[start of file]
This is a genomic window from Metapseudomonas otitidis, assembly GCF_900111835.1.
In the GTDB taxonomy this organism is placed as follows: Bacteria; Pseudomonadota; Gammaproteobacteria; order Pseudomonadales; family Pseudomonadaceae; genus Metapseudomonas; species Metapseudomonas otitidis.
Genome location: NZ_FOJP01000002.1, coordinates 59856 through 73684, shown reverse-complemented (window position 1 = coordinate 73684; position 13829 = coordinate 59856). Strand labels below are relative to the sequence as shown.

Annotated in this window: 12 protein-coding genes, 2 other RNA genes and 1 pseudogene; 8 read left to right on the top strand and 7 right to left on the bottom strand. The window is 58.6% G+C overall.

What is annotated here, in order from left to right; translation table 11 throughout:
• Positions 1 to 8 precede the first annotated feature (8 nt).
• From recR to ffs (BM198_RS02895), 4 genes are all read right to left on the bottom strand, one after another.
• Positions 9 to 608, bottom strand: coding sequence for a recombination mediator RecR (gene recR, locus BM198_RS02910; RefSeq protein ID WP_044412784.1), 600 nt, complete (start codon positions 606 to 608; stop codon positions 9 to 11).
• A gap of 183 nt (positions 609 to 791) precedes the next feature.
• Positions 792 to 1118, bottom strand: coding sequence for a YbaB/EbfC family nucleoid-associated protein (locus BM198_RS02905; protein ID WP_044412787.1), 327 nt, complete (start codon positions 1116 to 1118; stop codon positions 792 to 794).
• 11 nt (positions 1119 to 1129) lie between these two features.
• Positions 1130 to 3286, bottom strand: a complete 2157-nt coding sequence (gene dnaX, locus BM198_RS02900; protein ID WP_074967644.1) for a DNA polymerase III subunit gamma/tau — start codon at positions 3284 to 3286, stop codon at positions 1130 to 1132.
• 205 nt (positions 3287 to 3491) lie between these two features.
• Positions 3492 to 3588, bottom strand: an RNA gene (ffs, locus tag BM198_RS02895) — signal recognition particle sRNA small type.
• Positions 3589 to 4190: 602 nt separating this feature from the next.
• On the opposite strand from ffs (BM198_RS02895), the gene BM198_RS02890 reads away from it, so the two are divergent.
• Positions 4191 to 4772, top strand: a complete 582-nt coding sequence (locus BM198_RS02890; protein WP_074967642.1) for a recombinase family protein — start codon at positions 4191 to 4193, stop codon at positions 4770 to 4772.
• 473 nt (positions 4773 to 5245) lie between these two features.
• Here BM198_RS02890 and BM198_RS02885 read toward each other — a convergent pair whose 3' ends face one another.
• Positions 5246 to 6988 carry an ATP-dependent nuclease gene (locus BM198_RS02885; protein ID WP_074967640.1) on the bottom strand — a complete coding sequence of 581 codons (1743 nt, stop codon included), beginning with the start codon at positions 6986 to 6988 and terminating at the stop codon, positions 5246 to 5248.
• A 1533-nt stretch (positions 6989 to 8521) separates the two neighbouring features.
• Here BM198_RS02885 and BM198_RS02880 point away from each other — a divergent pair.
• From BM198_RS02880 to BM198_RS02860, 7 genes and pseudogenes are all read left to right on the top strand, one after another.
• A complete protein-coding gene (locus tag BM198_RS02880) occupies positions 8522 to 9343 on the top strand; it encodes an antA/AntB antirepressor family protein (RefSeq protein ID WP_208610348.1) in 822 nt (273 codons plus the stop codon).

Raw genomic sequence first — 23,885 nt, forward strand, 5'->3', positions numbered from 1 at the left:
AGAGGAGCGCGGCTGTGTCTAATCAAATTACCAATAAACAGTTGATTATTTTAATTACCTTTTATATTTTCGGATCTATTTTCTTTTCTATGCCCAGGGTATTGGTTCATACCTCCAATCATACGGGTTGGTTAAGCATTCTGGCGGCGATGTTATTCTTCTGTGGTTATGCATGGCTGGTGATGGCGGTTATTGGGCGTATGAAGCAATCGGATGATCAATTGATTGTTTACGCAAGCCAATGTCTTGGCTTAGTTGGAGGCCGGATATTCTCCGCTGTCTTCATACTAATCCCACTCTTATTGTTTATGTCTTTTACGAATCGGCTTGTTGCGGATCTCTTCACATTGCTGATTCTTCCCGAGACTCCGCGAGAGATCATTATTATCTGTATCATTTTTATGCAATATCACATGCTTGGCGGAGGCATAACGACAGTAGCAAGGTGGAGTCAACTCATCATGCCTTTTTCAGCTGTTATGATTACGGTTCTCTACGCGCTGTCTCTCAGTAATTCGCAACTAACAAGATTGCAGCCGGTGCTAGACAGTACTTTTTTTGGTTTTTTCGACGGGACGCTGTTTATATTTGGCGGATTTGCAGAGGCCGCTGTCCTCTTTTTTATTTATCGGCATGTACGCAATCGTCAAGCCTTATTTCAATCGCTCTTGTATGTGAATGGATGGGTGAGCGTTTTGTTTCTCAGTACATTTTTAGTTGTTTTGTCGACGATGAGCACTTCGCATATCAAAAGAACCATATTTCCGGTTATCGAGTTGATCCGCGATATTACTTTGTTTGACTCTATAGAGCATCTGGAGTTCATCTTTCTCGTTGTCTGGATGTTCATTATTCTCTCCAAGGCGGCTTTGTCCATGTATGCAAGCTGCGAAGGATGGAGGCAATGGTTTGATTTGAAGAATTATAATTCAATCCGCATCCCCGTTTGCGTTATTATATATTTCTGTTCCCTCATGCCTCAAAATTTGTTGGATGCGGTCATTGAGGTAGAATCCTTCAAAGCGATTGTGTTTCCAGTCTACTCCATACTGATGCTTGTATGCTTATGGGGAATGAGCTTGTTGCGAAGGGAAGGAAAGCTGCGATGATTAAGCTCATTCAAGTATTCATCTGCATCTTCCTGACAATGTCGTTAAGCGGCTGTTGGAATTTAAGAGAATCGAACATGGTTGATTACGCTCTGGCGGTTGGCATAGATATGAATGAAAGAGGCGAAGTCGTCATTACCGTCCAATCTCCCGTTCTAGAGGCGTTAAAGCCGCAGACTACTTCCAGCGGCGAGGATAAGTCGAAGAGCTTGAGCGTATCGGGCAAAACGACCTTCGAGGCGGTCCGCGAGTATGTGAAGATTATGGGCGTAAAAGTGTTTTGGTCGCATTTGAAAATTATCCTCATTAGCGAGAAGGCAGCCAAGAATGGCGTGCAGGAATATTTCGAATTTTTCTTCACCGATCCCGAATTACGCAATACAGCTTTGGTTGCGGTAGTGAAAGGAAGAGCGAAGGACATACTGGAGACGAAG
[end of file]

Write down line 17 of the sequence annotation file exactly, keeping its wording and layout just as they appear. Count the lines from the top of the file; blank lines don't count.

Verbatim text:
• Positions 4191 to 4772, top strand: a complete 582-nt coding sequence (locus BM198_RS02890; protein WP_074967642.1) for a recombinase family protein — start codon at positions 4191 to 4193, stop codon at positions 4770 to 4772.